Nine in ten people in France are in favour of renewable energy, a survey published on Thursday in Le Monde’s annual special publication Le Bilan du monde found, largely because of their clean and non-polluting image. Moreover, 63 percent of those surveyed said they think that more renewables will be used than traditional fuels in 50 years’ time.
However, only half of those surveyed consider renewable energies to be a cheap energy option and some 68 percent said the biggest obstacle to the development of renewables is their cost. 26 percent said wind farm aesthetics was the biggest hurdle, but 68 percent said they would accept the installation of wind turbines in their district with 45 percent of the 68 percent saying they would also accept turbines in their line of vision.
When it comes to wind energy, onshore wind is already competitive with traditional fossil fuels — a fact those surveyed do not seem to be aware of. Offshore wind meanwhile is more expensive than fossil fuels — although the cost is falling — and considerably cheaper than nuclear.
Last year, Delphine Batho, French Minister of Ecology, launched a national debate on France’s energy transition and a new energy law is expected at the end of this year. In September 2012 Batho promised her government will set stable rules for renewables.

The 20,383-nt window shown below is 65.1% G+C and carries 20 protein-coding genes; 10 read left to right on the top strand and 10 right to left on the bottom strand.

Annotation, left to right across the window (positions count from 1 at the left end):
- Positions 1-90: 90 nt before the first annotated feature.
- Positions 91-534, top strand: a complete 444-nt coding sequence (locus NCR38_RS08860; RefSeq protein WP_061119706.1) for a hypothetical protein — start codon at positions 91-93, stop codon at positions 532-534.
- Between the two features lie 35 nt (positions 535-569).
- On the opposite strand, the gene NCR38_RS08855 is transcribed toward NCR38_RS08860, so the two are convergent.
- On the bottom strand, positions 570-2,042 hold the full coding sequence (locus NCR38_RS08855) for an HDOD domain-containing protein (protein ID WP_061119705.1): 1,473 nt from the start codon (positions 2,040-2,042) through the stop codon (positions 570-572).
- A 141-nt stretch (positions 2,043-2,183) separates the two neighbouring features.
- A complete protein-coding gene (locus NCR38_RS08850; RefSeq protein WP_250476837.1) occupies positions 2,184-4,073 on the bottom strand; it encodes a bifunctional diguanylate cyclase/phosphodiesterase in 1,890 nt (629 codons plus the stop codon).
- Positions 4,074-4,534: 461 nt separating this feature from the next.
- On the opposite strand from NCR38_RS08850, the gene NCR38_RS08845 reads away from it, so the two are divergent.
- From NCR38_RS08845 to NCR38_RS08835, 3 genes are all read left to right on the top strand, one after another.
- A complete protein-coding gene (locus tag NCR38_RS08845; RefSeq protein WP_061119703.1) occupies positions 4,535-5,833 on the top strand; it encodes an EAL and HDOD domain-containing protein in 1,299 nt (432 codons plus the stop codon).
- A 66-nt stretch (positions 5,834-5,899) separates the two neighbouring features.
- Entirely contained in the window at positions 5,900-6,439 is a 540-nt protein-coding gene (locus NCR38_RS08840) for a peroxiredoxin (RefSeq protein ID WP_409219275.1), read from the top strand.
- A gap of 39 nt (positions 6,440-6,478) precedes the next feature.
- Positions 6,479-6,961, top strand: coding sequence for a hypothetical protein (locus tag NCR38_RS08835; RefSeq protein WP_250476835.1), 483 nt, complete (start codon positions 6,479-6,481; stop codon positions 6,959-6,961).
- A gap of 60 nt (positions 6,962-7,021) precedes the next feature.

However, the survey published in Le Bilan du monde revealed that 79 percent had not heard of the national debate on energy, and seven out of ten respondents felt that the French government did not dedicate enough time to energy matters.
Meanwhile, 77 percent of the population said they did not consider nuclear to be a renewable energy — leaving a relatively large amount perhaps unaware of the fact that nuclear uses fuel, the most common being uranium mined from countries including Kazakhstan, Canada, Australia, Namibia and Russia.
This blog was originally published on EWEA and was republished with permission.
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